In the past in many American jurisdictions there was a presumption that mothers should have physical custody of any children born to a marriage that ends in divorce. This is because traditionally women stayed out of the workforce and remained home as the primary caretakers of the kids. In Arizona and in other parts of the country, fathers traditionally worked outside of the home and earned the incomes their families needed to have roofs over their heads and food on their plates.
Since courts viewed it as less disruptive to kids to keep them in the custody of their mothers, fathers often lost out on opportunities to have meaningful time with their kids after divorce. This trend did not always serve the best interests of the children and sometimes harmed the father-child relationship. Over time, this presumption has lost some of its staying power and fathers are more likely to be granted custody rights to their kids.
Now many courts prefer to give parents joint custody of their children. This can mean that the parents have both joint physical custody and joint legal custody of their shared kids. Joint physical custody permits children to share time at the homes of both of their parents; joint legal custody means that both parents are involved in the important decisionsregarding their children's education, religious upbringing, and medical care.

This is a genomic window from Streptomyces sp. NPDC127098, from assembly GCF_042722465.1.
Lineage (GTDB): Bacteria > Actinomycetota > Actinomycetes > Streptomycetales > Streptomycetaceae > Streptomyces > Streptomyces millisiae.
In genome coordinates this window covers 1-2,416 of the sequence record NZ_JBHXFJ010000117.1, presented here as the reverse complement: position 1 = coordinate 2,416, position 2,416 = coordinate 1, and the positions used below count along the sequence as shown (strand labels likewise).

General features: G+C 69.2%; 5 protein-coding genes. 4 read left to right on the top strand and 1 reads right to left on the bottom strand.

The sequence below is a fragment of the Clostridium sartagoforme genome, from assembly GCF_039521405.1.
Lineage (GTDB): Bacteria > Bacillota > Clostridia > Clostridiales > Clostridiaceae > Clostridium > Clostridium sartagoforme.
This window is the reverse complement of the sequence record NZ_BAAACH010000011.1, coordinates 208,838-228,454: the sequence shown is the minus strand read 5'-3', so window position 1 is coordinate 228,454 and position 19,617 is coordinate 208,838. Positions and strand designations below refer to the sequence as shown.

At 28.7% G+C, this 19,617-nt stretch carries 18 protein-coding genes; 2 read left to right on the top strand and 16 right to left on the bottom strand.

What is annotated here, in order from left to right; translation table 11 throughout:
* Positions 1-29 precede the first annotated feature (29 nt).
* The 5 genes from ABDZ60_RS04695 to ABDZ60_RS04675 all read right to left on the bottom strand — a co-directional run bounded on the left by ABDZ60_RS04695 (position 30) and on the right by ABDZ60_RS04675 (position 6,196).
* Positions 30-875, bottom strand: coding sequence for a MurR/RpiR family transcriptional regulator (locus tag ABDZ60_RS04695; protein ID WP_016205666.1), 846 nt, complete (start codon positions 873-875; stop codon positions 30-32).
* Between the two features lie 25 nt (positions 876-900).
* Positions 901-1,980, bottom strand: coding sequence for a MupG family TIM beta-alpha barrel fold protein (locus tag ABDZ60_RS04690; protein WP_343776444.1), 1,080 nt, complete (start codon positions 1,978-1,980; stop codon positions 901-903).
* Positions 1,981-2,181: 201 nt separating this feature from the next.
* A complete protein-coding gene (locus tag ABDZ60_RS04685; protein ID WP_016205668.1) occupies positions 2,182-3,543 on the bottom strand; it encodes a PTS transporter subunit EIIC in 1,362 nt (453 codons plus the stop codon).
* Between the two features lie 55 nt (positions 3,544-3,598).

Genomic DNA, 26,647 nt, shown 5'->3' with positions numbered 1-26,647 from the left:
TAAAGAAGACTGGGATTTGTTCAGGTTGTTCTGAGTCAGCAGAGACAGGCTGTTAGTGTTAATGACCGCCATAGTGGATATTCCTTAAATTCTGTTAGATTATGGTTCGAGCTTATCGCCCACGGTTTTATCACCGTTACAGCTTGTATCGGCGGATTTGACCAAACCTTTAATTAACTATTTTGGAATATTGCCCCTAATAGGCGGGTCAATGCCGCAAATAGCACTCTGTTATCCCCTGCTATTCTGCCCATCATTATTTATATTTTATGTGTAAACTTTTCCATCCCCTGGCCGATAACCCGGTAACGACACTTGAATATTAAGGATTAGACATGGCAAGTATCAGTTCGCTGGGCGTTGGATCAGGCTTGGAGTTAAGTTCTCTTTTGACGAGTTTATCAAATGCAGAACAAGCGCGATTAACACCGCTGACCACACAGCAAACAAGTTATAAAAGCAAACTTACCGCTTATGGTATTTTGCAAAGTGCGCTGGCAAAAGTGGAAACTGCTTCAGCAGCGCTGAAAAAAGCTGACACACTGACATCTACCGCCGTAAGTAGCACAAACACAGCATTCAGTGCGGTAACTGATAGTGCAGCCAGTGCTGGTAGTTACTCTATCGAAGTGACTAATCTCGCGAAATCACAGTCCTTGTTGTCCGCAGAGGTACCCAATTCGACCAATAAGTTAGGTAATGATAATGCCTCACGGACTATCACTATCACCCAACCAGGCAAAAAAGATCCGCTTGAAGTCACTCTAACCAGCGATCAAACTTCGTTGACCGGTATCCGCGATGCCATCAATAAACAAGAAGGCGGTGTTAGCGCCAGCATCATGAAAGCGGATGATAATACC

Attorney John Bednarz is an advocate for fathers' rights. Although courts will always look to what custody arrangements best serve the children, fathers have the right to fight for time with their kids